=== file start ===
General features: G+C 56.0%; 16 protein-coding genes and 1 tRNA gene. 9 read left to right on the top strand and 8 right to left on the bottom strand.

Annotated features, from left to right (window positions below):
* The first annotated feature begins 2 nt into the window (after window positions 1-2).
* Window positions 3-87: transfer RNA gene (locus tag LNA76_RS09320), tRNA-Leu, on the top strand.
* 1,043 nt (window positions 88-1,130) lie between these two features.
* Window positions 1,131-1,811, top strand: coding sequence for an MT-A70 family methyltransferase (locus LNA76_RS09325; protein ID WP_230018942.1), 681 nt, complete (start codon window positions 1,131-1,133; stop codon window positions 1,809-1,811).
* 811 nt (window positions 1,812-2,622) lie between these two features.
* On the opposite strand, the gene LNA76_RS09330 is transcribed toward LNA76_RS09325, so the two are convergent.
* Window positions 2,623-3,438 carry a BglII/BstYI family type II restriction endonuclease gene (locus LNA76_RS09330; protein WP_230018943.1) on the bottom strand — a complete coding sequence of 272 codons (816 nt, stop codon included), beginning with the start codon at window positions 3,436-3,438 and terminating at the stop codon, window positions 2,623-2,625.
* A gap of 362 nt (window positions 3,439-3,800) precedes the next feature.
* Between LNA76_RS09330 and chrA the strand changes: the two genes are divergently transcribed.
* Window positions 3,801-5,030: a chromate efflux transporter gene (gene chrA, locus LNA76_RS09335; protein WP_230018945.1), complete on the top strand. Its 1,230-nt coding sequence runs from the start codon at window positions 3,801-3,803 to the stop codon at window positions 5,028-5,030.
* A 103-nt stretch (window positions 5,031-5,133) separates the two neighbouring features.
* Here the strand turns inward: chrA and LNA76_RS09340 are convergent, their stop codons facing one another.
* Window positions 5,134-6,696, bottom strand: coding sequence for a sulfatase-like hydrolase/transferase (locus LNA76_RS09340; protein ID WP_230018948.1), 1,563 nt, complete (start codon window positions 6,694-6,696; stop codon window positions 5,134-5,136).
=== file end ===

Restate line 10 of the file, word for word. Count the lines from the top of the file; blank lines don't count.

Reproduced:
* A gap of 362 nt (window positions 3,439-3,800) precedes the next feature.